Freedom of Information and the Rise and Decline of American Power (Part 1)

For a special summer post, IO is releasing a four part series on the free flow of information doctrine. This is the first in the series.


With little public notice, a foundation-stone of US global power has begun to crumble. The US free flow of information doctrine rose to dominance during World War II. Though repeatedly challenged, it enjoyed international supremacy for eighty years. Now, however, its hold is finally slipping. To clarify this vital change requires historical elaboration.

The US press became an advertiser-based big business only over the course of the 19th century.  As this occurred, the nation’s leading newspapers embraced a narrow libertarian reading of the protection they gained from the Bill of Rights. The First Amendment to the U.S. Constitution stated, simply, that Congress should make no law abridging the freedom of the press. If, on one side, this did not preclude government press subsidies then, on the other side, neither did it disallow the possibility that municipalities or states or other communities might impose public responsibilities on the press. Publishers were eager to avail themselves of subsidies, such as massively reduced postal rates for transmission of newspapers through the mails. However, they roundly rejected community responsibilities. Thus, they insisted on an essentially self-serving interpretation: press freedom meant no government interference in their business and editorial affairs – leaving publishers free to pursue their own ownership, political and social class interests.   

Throughout the first four decades of the 20th century, individual newspapers consolidated into increasingly extensive chains. During the 1930s came other salient industry developments.  Newspapers took cross-ownership interests in radio stations. Film studios began to provide regular sound newsreels for screening by the nation’s cinemas. Weekly magazines led by Time, Newsweek, and Life became highly successful news purveyors. Television was being rapidly innovated. All this signified that the working definition of “the press” had come to encompass the media system at large.[1]

By the outbreak of World War II, this multi-media US press – alongside the news agencies that gathered and distributed much of its content – became intent on (additional) global expansion.[2]  Trade groups were organized to accomplish this, under the banner of “freedom of information.” With sustained aid from high government officials, they insisted that “the free flow of information” should prevail throughout the postwar world. They held aloft the banner of the US press’s libertarian conception, which still made no room for any greater social responsibility.  “Freedom of information” now harbored two overriding objectives.[3]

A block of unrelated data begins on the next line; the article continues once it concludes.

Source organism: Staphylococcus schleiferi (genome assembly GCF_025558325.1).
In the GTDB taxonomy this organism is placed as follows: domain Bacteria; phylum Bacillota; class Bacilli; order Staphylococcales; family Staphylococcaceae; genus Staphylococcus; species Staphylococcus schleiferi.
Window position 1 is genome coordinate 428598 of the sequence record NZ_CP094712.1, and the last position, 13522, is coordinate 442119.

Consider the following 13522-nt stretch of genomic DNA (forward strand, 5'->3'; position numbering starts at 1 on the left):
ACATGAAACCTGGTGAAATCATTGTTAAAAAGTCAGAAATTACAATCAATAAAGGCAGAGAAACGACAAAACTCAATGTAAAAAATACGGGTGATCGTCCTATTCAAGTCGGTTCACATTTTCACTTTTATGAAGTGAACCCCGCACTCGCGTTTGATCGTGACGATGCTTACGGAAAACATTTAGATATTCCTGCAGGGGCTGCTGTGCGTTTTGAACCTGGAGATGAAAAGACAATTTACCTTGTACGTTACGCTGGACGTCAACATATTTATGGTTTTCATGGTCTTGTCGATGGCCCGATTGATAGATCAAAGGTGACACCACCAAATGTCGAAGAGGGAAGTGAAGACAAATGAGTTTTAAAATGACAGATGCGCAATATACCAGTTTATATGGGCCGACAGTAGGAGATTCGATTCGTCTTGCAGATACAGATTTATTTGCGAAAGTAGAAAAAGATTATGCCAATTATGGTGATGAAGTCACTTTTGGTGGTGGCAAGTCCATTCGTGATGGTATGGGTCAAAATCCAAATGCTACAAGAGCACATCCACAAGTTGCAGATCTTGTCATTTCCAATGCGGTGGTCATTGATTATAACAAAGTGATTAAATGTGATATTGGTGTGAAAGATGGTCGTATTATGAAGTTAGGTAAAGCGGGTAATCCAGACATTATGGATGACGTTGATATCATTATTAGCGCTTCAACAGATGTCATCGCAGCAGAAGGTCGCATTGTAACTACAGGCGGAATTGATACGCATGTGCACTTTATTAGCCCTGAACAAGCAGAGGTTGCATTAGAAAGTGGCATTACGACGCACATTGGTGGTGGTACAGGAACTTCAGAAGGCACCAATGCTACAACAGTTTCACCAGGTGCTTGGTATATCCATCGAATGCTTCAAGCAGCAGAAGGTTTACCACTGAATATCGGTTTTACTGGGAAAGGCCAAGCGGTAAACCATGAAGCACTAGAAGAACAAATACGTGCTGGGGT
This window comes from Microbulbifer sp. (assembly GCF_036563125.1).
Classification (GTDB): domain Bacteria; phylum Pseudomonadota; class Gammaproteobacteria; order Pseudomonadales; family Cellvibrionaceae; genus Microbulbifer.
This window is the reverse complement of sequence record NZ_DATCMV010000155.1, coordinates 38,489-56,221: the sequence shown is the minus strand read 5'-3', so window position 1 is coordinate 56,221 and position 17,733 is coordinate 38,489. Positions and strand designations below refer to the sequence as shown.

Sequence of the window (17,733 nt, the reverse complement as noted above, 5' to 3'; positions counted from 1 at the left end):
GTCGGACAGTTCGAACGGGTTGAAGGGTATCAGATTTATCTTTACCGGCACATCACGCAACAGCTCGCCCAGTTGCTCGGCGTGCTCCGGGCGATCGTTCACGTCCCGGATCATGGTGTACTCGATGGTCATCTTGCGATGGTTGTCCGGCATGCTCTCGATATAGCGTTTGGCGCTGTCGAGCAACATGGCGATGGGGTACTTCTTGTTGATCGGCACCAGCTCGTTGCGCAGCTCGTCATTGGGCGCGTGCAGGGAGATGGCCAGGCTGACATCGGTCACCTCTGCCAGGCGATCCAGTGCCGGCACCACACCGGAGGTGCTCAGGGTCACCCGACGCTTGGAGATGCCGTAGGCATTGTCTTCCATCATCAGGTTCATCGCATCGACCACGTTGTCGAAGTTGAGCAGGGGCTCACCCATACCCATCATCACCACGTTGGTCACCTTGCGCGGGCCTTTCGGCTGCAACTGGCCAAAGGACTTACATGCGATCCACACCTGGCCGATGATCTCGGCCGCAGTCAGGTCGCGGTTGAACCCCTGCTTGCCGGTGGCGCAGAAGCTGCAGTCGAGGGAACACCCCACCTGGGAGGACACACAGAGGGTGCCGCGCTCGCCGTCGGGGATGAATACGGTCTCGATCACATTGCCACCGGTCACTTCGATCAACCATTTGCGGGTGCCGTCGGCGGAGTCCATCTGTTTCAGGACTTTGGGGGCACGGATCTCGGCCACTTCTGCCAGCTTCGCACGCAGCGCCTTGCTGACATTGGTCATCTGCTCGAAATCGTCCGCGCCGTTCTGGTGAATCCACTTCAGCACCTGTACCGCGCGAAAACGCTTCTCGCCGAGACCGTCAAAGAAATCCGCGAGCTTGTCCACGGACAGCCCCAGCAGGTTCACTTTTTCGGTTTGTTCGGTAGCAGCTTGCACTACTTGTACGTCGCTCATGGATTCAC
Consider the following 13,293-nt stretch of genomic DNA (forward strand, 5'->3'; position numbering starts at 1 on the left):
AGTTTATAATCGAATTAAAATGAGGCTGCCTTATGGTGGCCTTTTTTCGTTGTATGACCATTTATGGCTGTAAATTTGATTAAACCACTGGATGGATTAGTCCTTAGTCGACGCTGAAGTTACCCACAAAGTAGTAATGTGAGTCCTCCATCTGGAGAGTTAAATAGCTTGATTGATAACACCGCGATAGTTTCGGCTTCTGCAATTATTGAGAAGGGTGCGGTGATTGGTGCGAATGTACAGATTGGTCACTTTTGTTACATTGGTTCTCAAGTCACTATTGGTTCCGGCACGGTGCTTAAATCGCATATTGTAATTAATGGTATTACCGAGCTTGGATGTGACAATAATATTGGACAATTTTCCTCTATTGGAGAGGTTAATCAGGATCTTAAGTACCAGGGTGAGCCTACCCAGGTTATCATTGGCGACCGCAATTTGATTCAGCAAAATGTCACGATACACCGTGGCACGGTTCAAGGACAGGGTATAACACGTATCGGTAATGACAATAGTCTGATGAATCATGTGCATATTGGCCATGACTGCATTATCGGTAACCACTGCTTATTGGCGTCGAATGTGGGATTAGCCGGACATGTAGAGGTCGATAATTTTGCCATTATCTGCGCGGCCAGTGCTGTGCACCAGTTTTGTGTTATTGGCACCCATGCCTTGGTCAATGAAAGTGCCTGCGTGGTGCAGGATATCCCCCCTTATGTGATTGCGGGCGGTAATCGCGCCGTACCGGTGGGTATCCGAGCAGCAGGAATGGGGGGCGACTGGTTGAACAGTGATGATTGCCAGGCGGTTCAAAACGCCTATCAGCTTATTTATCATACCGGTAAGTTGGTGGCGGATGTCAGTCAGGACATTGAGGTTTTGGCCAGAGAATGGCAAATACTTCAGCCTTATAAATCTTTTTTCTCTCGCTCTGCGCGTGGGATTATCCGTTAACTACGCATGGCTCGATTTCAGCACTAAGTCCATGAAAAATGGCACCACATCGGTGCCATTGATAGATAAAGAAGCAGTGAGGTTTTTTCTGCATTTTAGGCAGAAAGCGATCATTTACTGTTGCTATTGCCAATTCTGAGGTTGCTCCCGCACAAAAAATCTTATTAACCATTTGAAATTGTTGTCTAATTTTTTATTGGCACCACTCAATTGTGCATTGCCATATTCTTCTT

World War II marked a transformational shift in the global political economy, as the United States dislodged its former capitalist rivals and labored to assert a preponderance of global power against the Soviet Union.[4] Prior to the war, the US press and media industry possessed limited access to the colonial markets controlled by the leading powers and, indeed, to the markets of the leading powers themselves. Three European news agencies – British Reuters, the French Havas, and the German Wolf – had formed a longstanding cartel with which they dominated most of the world news market and attempted to limit inroads being made by the US’s United Press and Associated Press (AP) agencies.[5] US films and recordings enjoyed much greater market access, but they still faced restrictions.

The first aim of the free flow policy was to smooth the way for US media businesses – and, alongside them, US big business in general – to move into the previously closed-off markets of the weakened European empires. [Just a few years after the end of the Second World War, US corporate exports to, and investments in, former and current European “dependencies” (i.e., colonies) were already indeed astronomically greater than they had been just a decade earlier.[6]] US advertisers and media companies lobbied fiercely throughout the postwar years to enlarge the role of advertising in national media systems, and to expand export markets for all manner of US media products. 

The second anchor of the free flow policy was as an ideological weapon against the Soviet Union and, soon, Communist China, as well as the revolutionary nationalist states emerging throughout Asia and Africa – whose processes of construction either closed them to Western media or threatened to. “Freedom of information” portended unlicensed cultural and informational choice, and appeared to betoken a realm of creative freedom and personal expression – as contrasted to the sanctioned offerings produced under state socialism.[7] 

Under the free flow rubric US producers flooded global distribution and retail channels with commercial media products – as well as government propaganda, which US officials sometimes termed “public diplomacy.”[8] This trade was very lopsided. As a later study famously documented after television was added to this mix, the global traffic in video programming constituted a “one way street” extending outward from the U.S.[9] For a quarter of a century, a US hegemony over international communications existed over the non-socialist world and even beyond. This hegemony was not, however, uncontested.

During the late 1940s, an effort by US policymakers to enact a formal United Nations covenant to enshrine its libertarian principles was unsuccessful. The Soviet Union withheld support, in favor of a pact that would add a provision that the press not advocate fascism or race hatred or disseminate false information. Rival proposals by European states and by countries from the global South sought to impose various other responsibilities on the press; to take measures to equalize global distribution of printing presses and related resources; and to protect domestic news agencies from competition with the US giants – the Associated Press and the United Press.[10]  The UN covenant stalled.